WASHINGTON -- When the Senate voted 98-0 on Tuesday to confirm Justice Department attorney Todd Hughes for the U.S. Court of Appeals for the Federal Circuit, it didn't just put another one of President Barack Obama's judicial nominees on the federal bench: It seated the first openly gay federal circuit judge in history.
Judge Hughes, who has served as deputy director of the commercial litigation branch of the Justice Department's civil division since 2007, has specialized in the kinds of issues that come up before the bench on which he will soon sit. Unlike the other 12 Circuit Courts of Appeals, the Federal Circuit specializes in a handful of designated issues including international trade, government contracts, patents, trademarks, veterans' benefits and public safety officers' benefits claims. Judge Hughes could not be reached for a comment.
After the vote, White House counsel Kathryn Reummler published a blog post celebrating the confirmation as "yet another 'first' among President Obama's judges."
"Like all of the president's judicial nominees, Hughes has the intellect, experience, integrity and temperament to be a successful judge. He is also gay," she wrote, adding that under Mr. Obama, Hispanics, African-Americans and Asian-Americans have also broken barriers in the federal judiciary. "We look forward to the 'seconds' and 'thirds' who will come after Todd Hughes and his fellow 'firsts' currently serving on our courts."
Geovette Washington, who is the Office of Management and Budget's general counsel and has been friends with Judge Hughes since they attended law school together, described him as "a problem solver" who "can do very complicated constitutional issues," but also brings a degree of pragmatism to cases. "I have always been amazed by how intelligent he is, but also how practical he is," she said, adding that Judge Hughes is well prepared for the Federal Circuit because he has appeared before it so many times. "He's dug in and done the hard work on those issues."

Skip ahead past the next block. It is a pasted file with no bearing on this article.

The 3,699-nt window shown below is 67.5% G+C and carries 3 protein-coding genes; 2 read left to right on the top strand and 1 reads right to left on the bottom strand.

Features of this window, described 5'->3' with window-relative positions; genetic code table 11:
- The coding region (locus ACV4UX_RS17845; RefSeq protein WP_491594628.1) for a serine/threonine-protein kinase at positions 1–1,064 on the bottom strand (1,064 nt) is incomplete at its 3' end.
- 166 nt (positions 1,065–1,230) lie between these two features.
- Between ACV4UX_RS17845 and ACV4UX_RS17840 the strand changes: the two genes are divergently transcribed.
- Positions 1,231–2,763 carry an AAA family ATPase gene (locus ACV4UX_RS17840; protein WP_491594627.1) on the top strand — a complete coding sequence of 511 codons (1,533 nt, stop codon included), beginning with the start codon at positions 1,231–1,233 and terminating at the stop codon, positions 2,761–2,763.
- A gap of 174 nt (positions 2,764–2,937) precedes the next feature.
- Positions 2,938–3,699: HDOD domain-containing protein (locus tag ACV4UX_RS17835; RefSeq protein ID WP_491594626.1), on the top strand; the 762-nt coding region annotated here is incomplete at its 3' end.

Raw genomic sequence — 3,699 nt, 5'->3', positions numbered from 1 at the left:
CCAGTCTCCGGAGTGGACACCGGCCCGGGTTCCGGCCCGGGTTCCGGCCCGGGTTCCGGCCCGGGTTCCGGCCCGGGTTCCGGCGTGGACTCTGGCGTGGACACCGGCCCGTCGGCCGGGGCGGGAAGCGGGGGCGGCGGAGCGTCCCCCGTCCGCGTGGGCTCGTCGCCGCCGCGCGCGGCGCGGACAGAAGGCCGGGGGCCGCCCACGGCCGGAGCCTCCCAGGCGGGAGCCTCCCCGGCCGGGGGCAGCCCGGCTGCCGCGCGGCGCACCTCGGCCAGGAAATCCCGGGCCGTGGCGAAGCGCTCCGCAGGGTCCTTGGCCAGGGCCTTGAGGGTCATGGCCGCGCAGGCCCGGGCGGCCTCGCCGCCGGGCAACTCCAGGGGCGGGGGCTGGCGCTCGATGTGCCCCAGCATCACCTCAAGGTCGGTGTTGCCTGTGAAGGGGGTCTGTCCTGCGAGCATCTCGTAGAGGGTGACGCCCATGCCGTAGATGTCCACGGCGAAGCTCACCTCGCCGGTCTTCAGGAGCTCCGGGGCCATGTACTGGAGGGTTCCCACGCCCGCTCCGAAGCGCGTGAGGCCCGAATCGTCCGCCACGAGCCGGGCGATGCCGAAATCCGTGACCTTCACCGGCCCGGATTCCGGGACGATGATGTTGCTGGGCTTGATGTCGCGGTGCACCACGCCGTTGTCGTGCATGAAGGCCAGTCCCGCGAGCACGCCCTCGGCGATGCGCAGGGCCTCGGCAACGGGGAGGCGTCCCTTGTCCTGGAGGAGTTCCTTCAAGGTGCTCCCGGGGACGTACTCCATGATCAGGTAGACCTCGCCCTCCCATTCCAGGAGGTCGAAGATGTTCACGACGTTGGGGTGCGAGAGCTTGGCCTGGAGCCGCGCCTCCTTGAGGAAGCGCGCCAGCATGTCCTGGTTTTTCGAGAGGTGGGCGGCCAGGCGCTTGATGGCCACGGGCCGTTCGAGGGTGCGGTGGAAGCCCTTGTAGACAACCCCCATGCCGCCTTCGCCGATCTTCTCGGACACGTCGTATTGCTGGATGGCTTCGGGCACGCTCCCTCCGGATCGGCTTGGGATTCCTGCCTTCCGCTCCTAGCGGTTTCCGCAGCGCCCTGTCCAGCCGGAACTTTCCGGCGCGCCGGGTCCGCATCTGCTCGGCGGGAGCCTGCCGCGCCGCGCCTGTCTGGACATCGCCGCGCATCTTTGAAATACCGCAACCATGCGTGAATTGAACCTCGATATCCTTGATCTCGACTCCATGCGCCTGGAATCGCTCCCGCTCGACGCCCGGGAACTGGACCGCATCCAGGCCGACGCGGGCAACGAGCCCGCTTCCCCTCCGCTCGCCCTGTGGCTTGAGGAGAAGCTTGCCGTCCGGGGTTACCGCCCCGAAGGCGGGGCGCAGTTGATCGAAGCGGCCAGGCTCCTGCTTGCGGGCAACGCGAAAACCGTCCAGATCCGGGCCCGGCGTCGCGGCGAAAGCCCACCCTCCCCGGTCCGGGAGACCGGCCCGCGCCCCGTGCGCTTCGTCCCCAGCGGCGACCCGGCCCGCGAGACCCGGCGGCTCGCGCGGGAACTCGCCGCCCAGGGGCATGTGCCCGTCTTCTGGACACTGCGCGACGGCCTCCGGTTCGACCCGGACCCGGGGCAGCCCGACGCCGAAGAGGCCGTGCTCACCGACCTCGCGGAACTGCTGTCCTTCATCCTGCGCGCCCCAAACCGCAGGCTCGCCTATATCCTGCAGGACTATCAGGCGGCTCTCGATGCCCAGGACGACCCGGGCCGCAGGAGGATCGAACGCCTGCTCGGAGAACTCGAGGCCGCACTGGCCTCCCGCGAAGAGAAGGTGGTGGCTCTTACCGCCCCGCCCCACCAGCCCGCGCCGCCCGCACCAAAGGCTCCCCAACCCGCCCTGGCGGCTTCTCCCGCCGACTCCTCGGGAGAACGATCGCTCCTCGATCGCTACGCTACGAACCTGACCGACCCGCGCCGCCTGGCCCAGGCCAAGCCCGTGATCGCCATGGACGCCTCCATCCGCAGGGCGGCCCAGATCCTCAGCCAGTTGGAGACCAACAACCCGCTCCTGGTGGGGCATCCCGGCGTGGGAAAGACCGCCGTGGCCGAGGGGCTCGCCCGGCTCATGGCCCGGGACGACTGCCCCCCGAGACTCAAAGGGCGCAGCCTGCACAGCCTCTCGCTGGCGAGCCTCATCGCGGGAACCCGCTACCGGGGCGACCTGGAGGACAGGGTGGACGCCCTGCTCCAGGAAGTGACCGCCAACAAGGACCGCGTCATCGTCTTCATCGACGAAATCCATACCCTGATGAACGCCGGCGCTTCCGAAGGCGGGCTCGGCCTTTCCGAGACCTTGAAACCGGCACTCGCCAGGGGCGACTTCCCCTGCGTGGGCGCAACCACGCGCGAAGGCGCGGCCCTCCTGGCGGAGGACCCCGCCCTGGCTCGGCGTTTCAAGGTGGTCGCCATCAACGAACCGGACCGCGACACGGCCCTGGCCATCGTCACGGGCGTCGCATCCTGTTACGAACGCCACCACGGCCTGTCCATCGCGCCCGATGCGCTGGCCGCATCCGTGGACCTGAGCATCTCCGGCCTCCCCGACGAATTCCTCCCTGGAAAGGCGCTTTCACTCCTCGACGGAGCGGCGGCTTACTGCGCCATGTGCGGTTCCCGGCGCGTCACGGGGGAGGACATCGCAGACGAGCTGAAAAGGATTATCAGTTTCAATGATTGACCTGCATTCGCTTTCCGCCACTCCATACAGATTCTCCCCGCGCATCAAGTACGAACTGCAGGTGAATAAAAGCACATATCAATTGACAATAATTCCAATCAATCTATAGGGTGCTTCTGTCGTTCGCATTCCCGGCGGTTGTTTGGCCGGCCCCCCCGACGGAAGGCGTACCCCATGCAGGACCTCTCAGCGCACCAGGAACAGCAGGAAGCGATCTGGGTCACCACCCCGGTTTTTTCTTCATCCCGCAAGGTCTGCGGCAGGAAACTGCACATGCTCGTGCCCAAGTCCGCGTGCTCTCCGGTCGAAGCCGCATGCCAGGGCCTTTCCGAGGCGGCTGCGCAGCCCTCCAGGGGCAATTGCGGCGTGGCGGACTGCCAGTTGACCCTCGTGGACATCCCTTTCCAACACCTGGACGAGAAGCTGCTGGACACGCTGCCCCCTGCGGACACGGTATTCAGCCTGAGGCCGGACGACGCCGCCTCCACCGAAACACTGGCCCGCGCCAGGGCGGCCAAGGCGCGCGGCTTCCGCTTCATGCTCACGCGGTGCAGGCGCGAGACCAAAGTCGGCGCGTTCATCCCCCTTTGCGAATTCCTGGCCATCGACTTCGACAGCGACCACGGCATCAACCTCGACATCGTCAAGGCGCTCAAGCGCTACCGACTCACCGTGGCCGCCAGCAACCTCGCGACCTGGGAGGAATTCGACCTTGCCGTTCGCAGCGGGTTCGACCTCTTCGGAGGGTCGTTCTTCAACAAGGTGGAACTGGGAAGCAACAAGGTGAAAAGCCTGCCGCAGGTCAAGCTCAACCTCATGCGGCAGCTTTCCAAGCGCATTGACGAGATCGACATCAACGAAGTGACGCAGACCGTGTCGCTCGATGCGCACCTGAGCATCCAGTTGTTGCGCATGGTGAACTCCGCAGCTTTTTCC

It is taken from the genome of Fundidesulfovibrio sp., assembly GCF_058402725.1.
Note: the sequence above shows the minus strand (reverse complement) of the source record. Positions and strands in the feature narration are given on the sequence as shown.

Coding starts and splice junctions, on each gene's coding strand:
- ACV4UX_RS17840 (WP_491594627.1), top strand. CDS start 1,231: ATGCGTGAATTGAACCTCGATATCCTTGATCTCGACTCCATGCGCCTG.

Ms. Washington, who bonded with Judge Hughes during Duke University basketball games, said he has always been open about his sexual orientation but has not been defined by it. "I wouldn't call him an activist," she said. "It's part of who he is."
Seven openly gay judges have already been confirmed to serve on district courts, which rank one level below the circuit courts. The first, Deborah Batts in the Southern District of New York, took senior status in April 2012, and the remaining six were all appointed by Mr. Obama.
"Judge Hughes is an eminently qualified nominee who just happens to shatter a barrier as the first openly gay federal appellate court judge," said Michael Cole-Schwartz, spokesman for the Human Rights Campaign, a gay rights group. "It's a testament to how far we have come as a country that his sexual orientation is irrelevant to his ability to serve on our nation's courts."
Judge Hughes, a Delaware, Ohio native, received his A.B. from Harvard College and earned both a law degree and a master's degree in English at Duke. His nomination was not controversial.
The Obama administration has managed to win Senate approval for six openly gay nominees so far this term, five of them on July 30. The group included four ambassadors -- Dan Baer as ambassador to the Organization for Security and Co-operation in Europe, John Berry as ambassador to Australia, Rufus Gifford as ambassador to Denmark and James Costos as ambassador to Spain -- along with Stuart Delery as assistant attorney general for the Civil Division. The sixth was Elaine Kaplan, as a judge on the U.S. Court of Federal Claims.
The president has also appointed 13 openly gay officials this year who did not require Senate confirmation, according to the Gay & Lesbian Victory Fund, which has recommended a total of 195 candidates to the administration this term.
There are still 13 of the president's judicial nominees pending on the Senate floor: two nominees for the U.S. Court of Appeals for the District of Columbia Circuit and 11 district court nominees. The group of remaining nominees includes nine women and four African-Americans.
While Judge Hughes' nomination has not been a heavy lift, one of Mr. Obama's other gay judicial nominees, Miami Judge William Thomas, ran into trouble this week. Sen. Marco Rubio, R-Fla., withdrew his support for Judge Thomas' appointment to the Federal District Court for the Southern District of Florida, saying he had issues with two of his decisions in criminal cases. Without support from both of his home-state senators, Judge Thomas -- who would have been the first openly gay black judge on the federal bench -- will not move forward.